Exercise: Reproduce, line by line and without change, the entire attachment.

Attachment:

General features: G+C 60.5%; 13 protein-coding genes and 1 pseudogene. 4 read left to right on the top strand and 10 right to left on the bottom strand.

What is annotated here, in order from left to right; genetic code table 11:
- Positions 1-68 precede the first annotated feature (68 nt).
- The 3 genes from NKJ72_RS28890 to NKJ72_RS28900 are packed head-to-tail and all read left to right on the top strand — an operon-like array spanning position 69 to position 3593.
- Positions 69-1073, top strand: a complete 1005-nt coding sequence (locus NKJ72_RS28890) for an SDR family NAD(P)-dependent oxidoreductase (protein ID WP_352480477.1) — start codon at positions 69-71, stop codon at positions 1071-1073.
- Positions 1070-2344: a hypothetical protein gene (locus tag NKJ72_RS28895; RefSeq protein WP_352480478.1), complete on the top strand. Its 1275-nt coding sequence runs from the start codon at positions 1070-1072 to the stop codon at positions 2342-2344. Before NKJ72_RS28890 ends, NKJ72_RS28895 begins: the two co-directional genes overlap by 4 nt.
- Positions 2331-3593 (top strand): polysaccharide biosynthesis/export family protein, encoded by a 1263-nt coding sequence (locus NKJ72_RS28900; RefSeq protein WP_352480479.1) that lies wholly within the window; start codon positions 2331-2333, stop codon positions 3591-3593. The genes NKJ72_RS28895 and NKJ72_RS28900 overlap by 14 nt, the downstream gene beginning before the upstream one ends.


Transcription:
General features: G+C 60.5%; 13 protein-coding genes and 1 pseudogene. 4 read left to right on the top strand and 10 right to left on the bottom strand.

What is annotated here, in order from left to right; genetic code table 11:
- Positions 1-68 precede the first annotated feature (68 nt).
- The 3 genes from NKJ72_RS28890 to NKJ72_RS28900 are packed head-to-tail and all read left to right on the top strand — an operon-like array spanning position 69 to position 3593.
- Positions 69-1073, top strand: a complete 1005-nt coding sequence (locus NKJ72_RS28890) for an SDR family NAD(P)-dependent oxidoreductase (protein ID WP_352480477.1) — start codon at positions 69-71, stop codon at positions 1071-1073.
- Positions 1070-2344: a hypothetical protein gene (locus tag NKJ72_RS28895; RefSeq protein WP_352480478.1), complete on the top strand. Its 1275-nt coding sequence runs from the start codon at positions 1070-1072 to the stop codon at positions 2342-2344. Before NKJ72_RS28890 ends, NKJ72_RS28895 begins: the two co-directional genes overlap by 4 nt.
- Positions 2331-3593 (top strand): polysaccharide biosynthesis/export family protein, encoded by a 1263-nt coding sequence (locus NKJ72_RS28900; RefSeq protein WP_352480479.1) that lies wholly within the window; start codon positions 2331-2333, stop codon positions 3591-3593. The genes NKJ72_RS28895 and NKJ72_RS28900 overlap by 14 nt, the downstream gene beginning before the upstream one ends.